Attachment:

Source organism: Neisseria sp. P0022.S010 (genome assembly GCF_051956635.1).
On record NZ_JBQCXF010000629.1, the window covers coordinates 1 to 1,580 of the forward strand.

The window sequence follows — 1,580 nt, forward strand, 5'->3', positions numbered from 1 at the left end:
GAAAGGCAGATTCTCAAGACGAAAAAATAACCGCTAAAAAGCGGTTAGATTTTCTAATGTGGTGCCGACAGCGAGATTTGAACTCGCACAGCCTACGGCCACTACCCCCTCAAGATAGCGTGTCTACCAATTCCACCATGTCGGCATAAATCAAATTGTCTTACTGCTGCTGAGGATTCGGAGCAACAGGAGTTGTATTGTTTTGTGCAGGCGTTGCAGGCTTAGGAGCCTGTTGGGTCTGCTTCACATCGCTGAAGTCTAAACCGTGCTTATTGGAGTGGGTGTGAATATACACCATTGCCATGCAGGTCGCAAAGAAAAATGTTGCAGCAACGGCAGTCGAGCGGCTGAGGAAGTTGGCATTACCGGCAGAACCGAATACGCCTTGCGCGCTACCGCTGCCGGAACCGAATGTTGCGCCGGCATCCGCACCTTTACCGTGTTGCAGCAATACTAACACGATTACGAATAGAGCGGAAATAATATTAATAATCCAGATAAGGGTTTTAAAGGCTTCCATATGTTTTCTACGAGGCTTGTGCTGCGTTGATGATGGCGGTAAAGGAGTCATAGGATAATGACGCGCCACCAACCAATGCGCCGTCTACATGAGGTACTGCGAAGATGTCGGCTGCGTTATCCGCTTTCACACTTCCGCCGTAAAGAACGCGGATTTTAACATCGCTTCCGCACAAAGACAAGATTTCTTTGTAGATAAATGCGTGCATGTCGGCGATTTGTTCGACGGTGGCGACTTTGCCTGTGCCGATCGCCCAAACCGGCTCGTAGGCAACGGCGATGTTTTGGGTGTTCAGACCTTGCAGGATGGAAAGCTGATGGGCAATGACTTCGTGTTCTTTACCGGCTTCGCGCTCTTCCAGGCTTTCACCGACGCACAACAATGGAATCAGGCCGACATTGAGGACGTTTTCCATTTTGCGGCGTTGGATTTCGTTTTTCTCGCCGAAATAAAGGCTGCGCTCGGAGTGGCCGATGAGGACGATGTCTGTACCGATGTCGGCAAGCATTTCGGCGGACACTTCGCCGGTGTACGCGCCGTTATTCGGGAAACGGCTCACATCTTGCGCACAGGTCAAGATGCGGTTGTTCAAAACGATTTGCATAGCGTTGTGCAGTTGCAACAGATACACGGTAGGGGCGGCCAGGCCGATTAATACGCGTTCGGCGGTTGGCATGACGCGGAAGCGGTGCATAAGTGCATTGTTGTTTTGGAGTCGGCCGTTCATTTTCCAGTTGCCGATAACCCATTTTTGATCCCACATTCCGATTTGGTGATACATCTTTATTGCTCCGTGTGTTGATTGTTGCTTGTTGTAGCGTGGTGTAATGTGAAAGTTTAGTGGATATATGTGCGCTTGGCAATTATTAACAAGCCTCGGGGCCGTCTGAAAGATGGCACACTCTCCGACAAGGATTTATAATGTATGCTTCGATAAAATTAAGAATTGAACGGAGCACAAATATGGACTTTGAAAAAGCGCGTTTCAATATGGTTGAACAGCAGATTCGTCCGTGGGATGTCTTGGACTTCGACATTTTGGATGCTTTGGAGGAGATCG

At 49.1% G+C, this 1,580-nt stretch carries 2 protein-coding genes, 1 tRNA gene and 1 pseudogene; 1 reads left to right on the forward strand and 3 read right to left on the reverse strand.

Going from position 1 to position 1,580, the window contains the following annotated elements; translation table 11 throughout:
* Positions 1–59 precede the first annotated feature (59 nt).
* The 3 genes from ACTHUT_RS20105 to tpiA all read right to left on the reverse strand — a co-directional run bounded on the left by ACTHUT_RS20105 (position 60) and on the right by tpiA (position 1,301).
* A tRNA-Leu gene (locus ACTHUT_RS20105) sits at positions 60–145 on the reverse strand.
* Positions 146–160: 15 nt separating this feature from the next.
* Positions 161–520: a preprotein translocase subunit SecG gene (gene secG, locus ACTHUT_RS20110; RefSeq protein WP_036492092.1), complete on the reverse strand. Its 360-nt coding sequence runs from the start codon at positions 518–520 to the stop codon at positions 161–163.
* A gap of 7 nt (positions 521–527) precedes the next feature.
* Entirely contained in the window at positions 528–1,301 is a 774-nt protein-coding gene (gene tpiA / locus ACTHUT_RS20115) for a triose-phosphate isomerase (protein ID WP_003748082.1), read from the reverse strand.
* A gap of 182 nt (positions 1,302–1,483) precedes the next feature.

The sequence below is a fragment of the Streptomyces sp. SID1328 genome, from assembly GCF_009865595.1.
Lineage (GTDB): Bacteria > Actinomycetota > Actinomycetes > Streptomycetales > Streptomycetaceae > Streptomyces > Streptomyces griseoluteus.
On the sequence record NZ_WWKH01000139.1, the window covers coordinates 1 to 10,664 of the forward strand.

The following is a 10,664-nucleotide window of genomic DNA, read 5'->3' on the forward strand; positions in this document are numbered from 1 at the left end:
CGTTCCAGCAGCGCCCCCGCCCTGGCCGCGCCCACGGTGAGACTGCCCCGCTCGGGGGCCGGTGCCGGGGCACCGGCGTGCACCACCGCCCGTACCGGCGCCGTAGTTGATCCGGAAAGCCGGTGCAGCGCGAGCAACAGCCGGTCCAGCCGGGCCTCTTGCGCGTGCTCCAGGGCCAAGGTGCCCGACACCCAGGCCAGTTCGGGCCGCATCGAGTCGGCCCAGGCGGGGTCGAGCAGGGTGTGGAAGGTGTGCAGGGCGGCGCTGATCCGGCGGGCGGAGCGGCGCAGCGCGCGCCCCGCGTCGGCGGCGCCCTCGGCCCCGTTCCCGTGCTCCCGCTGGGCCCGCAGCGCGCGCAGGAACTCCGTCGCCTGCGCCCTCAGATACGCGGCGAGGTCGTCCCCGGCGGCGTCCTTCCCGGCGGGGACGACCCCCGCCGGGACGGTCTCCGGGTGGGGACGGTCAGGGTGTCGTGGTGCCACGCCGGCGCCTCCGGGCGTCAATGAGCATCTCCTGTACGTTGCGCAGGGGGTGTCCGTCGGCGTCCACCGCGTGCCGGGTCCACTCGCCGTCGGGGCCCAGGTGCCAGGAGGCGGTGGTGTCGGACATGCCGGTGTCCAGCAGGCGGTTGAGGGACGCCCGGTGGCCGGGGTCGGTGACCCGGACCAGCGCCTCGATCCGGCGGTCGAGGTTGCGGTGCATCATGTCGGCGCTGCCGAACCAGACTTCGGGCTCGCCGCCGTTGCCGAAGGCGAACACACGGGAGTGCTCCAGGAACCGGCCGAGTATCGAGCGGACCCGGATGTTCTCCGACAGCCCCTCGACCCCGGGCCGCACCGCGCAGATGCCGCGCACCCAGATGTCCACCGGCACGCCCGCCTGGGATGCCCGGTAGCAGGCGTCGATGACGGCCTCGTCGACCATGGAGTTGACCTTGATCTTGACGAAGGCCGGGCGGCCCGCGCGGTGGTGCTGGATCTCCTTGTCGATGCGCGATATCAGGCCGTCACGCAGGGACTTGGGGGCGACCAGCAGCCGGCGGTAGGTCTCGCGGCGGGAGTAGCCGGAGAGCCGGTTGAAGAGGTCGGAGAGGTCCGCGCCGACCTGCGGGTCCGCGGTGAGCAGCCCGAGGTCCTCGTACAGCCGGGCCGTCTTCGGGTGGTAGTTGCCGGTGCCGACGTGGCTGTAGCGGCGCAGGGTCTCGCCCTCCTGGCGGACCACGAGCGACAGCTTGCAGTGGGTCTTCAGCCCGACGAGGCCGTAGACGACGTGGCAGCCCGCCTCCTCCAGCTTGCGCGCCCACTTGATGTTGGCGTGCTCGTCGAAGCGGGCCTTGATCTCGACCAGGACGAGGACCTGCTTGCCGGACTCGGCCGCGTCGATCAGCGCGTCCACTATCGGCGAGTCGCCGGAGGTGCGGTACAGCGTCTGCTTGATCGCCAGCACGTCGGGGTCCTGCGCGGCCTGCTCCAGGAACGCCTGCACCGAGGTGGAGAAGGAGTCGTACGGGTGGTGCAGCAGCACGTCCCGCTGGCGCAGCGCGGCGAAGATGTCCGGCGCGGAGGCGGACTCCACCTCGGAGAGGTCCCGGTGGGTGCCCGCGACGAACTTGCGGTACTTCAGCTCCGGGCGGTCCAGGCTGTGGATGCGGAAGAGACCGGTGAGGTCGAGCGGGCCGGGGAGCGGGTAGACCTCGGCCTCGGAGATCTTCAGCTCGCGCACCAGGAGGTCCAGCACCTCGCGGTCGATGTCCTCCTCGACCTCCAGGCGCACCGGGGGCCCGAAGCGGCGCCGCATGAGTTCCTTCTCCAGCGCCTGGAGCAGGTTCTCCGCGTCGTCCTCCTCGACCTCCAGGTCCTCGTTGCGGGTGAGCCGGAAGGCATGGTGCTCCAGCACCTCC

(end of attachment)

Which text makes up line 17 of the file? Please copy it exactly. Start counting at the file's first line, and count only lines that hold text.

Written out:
On the sequence record NZ_WWKH01000139.1, the window covers coordinates 1 to 10,664 of the forward strand.